What Makes a Hero?

Well, that’s a smokin’ good question, isn’t it?

We all know when we love a hero! Oh mylanta, Western heroes abounded when I was a kid. Some were on repeats, others were TV shows still being produced, but they were everywhere. It was Rowdy Yates (Clint Eastwood) and Little Joe Cartwright (Bonanza, Michael Landon) and then Maverick (James Garner) and then TV kind of morphed away from cowboys to doctors.

Doctors everywhere! And they weren’t ridin’ horseback.

But I still crushed on so many of them, LOL! James Brolin in Marcus Welby, MD and St. Elsewhere and E.R. and M.A.S.H… I’m sure there were others, but there weren’t so many cowboys around for a decade or so.

And as the 2000s rolled in, it became a time of fewer heroes. Or maybe I was working so many jobs that I didn’t happen to see them, but it was a time of Seinfeld and Friends and Full House and Will & Grace and it wasn’t until Marvel and D.C. Comics began rolling out Superhero movies that heroes came back in style.

Oh, there were stories about Jason Bourne and Jack Reacher and Mission: Impossible, but I don’t remember a lot of true hero profiles, and that seems wrong, doesn’t it?

The world needs heroes.

We need heroes.

We need heroes now more than ever!

We need to think of their being men and women who will risk even the ultimate sacrifice for humanity’s well-being.

And that’s what’s manning our front lines in the medical and first responder world today.

Heroes.

Men and women who are donning masks, gowns, gloves and fighting for the lives of thousands of Covid 19 patients.

These aren’t made-up heroes, although there will be books and films and TV shows singing their praises.

These are the real deal. The new pinnacle. The new front line.

So today, respecting those heroes, male and female, we’re lifting our prayers for them and the patients they serve…

And I’ve got three copies of my newest Western “Learning to Trust” for three folks who dare to tell us what they think of our current frontline superheroes… they’re wearing facemasks and faceshields in place of cowboy hats, but they look marvelous!

 

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Multi-published, bestselling, award-winning author Ruth Logan Herne lives on a small farm in Western New York surrounded by grown kids, cute grandkids, cats, dogs, chickens, frogs, toads and snakes. That's why writing Westerns doesn't scare her. Not one smidge. Because she's surrounded by critters of all sorts, and has been known to teach lessons on snakes as available... She started writing Westerns by accident/invitation, and L-O-V-E-D it... matched with her love for both historicals and contemporaries, Ruthy's working on a new Western series for Love Inspired, New England mysteries for Guideposts and her historical Westerns for the indie market in 2018. She loves God, her family, her country and absolutely, positively loves what she does!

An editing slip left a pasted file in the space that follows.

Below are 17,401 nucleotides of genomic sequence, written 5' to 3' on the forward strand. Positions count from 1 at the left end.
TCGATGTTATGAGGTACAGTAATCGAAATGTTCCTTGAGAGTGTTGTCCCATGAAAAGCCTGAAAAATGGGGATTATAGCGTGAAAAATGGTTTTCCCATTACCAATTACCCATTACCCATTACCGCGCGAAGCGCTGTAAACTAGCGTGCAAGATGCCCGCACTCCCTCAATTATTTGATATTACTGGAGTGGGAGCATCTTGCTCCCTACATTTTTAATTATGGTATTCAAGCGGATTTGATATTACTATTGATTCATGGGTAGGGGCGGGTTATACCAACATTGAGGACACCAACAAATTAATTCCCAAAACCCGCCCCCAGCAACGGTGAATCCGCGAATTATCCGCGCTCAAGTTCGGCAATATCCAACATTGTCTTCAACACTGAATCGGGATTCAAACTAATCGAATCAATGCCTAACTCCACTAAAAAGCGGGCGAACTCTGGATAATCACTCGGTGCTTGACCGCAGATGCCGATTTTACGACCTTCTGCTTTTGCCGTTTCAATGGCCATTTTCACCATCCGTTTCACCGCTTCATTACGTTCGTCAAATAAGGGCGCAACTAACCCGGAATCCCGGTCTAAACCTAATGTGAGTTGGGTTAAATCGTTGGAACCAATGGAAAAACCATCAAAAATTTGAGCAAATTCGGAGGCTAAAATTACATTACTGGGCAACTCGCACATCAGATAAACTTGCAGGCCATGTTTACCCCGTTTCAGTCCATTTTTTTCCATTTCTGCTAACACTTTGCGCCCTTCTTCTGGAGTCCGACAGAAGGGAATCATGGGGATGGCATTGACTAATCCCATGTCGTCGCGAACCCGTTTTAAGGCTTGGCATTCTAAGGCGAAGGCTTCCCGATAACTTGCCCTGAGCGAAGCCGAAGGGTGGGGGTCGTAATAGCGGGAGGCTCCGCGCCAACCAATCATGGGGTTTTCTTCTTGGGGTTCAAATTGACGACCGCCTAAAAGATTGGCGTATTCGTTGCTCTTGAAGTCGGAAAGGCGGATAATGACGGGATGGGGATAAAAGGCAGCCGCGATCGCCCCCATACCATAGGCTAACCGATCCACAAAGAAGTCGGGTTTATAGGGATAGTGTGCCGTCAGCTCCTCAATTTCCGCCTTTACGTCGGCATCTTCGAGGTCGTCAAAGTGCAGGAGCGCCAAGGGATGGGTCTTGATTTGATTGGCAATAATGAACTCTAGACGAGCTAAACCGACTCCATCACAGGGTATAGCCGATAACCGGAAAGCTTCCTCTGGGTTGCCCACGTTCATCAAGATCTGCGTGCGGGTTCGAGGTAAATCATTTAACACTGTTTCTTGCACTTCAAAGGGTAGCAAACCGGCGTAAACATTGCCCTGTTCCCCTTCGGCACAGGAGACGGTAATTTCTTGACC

51 thoughts on “What Makes a Hero?”

  1. All first responders sacrifice themselves and their families to serve and protect strangers every day. Most at least know this. But, lets add the doctors, nurses, x-Ray techs, lab techs, nurse aide techs, cleaning staff, maintenance workers, food preparation staff, laundry, PT, social workers, the clergy, pilots and ambulance drivers, and all of their families to the hero list. Some are superheroes. All deserve our thanks and gratitude.

    • First responders and healthcare professionals are definitely heroes. Not taking away from their importance but they are doing the jobs they were called to do. There are other heroes out there now who probably never envisioned themselves with that title. Food service workers, grocery workers, truck drivers and volunteers. Everyone in these roles has stepped up to the plate. Each of these folks are exposed to possible contaminants every day but they continue their jobs to keep our communities functioning. God Bless them all.